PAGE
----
A few days ago I finished up a long personal journey through the 50 states of the Union – #50States50Roasters, in which I purchase drink and review coffees from at least one roaster in every state. To put a neat little bow on that project and officially consider it finished, I purchased coffee from one final roaster – a roaster located in our nation’s capitol, Washington, D.C. Today I submit to you the final review of that project as a special appendix.
Welcome to my Table, here in the corner of this cafe. Today we’re cupping the Ethiopia Yukro, from Small Planes Coffee in Washington, D.C. Feel free to pull up a chair.
This coffee comes from the Yukro cooperative, which over the past decade has gone from producing sub-par coffees to some of the most exquisite lots of coffee coming out of Ethiopia. The coop was part of a successful non-government initiative that supplied the farmers with access to agronomists, business advice and proper equipment to wash the coffees.
With improved practices and processing techniques the coffees from Yukro went from undrinkable to completely stunning. This drastic improvement in quality fetches higher prices for the farmers, now allowing most to send their children to school.*
region: Agaro, Ethiopia
producer: smallholder farmers
association: Yukro Cooperative
elevation: 1975 – 2200 meters above sea level
varietal: Landrace Varieties
process: fully washed, raised bed dried
The aroma of the Ethiopia Yukro is light and fragrant; perfumed, even. Delicate scents of honey, melon, and florals wafting out of the cup…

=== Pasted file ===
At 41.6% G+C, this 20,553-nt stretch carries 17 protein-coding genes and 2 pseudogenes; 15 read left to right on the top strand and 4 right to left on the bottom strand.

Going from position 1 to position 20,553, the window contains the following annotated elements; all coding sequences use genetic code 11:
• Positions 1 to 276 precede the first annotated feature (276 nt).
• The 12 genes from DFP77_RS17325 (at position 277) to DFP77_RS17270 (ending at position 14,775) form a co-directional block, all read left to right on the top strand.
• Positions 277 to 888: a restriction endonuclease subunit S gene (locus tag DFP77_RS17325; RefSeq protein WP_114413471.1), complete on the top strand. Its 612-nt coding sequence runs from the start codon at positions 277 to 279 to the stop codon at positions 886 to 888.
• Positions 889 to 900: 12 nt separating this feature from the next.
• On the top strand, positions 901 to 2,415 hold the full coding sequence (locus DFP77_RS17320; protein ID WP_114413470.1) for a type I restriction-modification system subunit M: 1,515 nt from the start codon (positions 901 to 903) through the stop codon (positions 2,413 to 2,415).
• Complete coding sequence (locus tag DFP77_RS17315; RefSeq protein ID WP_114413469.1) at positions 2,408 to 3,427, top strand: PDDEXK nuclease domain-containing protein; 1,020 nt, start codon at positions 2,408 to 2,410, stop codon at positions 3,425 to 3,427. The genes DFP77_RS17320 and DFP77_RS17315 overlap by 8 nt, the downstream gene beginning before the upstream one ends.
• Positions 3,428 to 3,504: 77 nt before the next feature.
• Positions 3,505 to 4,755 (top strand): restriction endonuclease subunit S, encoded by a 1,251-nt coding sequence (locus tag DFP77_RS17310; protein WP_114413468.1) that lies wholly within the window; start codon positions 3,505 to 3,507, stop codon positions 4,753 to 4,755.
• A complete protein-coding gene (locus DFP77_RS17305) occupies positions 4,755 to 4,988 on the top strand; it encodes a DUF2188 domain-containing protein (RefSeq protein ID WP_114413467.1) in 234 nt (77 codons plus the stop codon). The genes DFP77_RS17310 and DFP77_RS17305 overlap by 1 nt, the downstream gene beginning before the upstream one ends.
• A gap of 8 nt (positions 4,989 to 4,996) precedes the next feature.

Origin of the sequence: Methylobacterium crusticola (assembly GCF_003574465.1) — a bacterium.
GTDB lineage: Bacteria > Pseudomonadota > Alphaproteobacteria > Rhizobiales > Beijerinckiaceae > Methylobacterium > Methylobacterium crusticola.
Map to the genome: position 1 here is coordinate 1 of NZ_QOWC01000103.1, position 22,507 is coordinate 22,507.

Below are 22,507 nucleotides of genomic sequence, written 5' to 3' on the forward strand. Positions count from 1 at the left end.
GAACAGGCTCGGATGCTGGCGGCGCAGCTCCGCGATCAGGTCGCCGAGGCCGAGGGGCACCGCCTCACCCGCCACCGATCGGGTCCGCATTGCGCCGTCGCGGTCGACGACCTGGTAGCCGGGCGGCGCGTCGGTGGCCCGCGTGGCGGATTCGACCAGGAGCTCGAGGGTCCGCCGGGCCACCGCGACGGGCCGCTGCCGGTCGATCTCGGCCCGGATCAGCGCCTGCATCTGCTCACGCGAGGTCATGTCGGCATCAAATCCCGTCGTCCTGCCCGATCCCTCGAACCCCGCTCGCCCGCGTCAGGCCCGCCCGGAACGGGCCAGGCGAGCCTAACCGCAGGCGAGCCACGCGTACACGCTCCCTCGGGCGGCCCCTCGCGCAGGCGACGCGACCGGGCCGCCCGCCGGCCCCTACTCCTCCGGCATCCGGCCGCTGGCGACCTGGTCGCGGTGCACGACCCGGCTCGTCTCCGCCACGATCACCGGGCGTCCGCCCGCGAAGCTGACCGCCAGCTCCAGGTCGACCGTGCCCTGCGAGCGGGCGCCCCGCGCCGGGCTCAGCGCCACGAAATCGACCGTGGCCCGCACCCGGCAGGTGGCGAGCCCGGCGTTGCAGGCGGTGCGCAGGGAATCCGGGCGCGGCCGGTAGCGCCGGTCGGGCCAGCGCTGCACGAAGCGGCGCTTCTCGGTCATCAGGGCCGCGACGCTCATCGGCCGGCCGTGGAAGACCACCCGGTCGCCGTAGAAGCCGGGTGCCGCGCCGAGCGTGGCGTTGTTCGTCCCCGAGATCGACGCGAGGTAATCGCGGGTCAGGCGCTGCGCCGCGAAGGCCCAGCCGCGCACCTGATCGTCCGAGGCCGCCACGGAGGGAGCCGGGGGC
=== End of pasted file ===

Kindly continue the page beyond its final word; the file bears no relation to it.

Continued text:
The flavor profile of the coffee is equally delicate and elegant. It’s a light-bodied coffee with a silky, smooth mouthfeel. Light florals lead the way (honeysuckle and elderflower) for soft raw honey, vanilla, and refined sugar flavors. As the cup cools, it livens with juicy nectarine, tamarind, watermelon Jolly Rancher, and the sweet acidity of a Meyer lemon; all of which play through a crisp, clean finish.
This was a really delightful coffee, and it’s so good to see a cooperative like Yukro get to a cup like this from where they were a relatively short time ago. For more information on Yukro’s history, I’d encourage you to read a blog post by Blue Bottle coffee entitled “From Undrinkable to Exceptional.”
*content courtesy of Case Coffee Roasters
What were your thoughts of this one? Comments, questions, and suggestions are always welcome! Feel free to enter a comment below.